The aspect of capacity building is crucial area for educational discourse because it results into successful teaching and learning. Through these trainings, hindrances to an excellent performance of teachers are addressed. It was a golden opportunity to be a part of this training program, and so all the teachers could not afford to miss it. The training covered topics on Roles of a teacher, Managing teacher stress, innovativeness and creativity, child teacher relationships and the expectations of a teacher at Wells of Hope Academy.
The strategic aim of the capacity building training was to strengthen and sustain learning and teaching skills among teachers.
The objectives of the training were; to increase humanitarian skills and knowledge-base among the teachers, to create awareness of existing classroom concerns and develop learning programs around these concerns and to provide an opportunity to implement activities that promote active learning.
For both days, the training was commenced with Devotion which comprised praise, worship and prayer.
The head teacher, Mr. Mbabazi Wycliffe gave the opening remarks and he highlighted for the teachers the meaning of capacity building as an increase in knowledge, output rate, management skills and other capabilities of an organization/individual through acquisition, incentives, technology and training.
The guest facilitator, Inspector of Primary Schools in Nakaseke District Mr. Kayemba Kalema advised teachers to work towards influencing the faculties that are existing in children such that learning takes place.
He also stressed that teachers need to engage in carrying out enough study and take trouble to know the difference in their learners if they are to influence learning. He further elaborated carrying out enough study as getting to know all the learners by name, the families where they come from and their Family social economic status. This is directed towards being in position to command the class. He also urged the teachers to carry out experiments where they are required, lesson planning, organize the class and prepare the learners before they begin to teach.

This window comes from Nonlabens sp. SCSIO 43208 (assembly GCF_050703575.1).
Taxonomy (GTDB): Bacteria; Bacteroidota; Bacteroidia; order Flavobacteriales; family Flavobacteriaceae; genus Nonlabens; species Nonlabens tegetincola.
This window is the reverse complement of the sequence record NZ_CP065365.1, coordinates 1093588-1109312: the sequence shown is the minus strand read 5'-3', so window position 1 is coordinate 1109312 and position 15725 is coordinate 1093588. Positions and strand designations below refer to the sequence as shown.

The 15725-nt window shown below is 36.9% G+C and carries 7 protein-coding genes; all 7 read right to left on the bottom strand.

In conclusion the facilitator advised that there is need for teachers to be well grounded on the mission, objectives and vision of the school. He also urged them to upgrade to be up to date.
Ms Rose J Kadhuba, from the Head Office encouraged the teachers to actively participate and be eager to get new information because learning is a continuous process that improves an individual. Since teaching comes with a lot of pressures, Rose felt the need to address teachers on how to handle stress. Stress was defined as a harmful physical and emotional response that occurs when requirements of a job, don’t correspond to abilities, resources or needs of a worker (National Institute for Occupational therapy, 1999).
Mr. Mbabazi, the head teacher briefed the participants on the roles of a teacher at WOHA among which included; teach the children, carry out parental guidance/counseling, provide parental care, act as role models, write monthly reports, protect & provide security.